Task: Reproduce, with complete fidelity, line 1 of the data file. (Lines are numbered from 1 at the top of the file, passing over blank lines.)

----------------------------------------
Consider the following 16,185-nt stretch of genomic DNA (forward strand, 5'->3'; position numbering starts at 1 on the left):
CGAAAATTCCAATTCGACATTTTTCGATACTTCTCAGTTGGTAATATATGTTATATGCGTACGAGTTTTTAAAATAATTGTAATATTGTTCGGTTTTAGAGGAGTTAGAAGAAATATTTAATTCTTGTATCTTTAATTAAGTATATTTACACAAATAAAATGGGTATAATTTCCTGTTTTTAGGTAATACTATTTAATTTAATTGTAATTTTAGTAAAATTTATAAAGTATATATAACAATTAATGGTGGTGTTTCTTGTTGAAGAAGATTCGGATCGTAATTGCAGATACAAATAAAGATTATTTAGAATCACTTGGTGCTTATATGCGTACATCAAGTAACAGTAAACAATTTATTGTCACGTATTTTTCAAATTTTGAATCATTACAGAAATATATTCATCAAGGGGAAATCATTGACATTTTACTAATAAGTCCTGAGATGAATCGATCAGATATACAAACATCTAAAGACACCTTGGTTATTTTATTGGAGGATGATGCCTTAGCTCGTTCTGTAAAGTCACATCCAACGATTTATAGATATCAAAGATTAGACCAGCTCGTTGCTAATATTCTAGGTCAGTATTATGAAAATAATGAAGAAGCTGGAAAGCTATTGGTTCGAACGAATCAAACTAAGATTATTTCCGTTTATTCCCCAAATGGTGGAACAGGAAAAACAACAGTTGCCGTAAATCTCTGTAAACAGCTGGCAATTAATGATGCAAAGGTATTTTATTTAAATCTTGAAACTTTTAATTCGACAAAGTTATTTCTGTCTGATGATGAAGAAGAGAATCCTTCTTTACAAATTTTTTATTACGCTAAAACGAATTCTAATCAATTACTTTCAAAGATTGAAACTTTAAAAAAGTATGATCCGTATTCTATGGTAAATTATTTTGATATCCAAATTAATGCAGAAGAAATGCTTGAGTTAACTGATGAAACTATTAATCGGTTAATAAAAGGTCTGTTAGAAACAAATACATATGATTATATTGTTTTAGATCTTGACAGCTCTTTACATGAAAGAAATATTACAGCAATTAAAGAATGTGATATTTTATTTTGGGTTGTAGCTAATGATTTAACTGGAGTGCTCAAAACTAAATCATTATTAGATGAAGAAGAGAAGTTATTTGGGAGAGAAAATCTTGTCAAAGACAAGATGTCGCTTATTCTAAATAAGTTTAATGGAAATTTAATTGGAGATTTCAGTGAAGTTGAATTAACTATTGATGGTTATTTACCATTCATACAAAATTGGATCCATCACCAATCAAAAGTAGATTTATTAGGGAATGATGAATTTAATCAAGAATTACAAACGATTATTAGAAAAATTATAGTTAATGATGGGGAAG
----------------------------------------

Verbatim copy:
Consider the following 16,185-nt stretch of genomic DNA (forward strand, 5'->3'; position numbering starts at 1 on the left):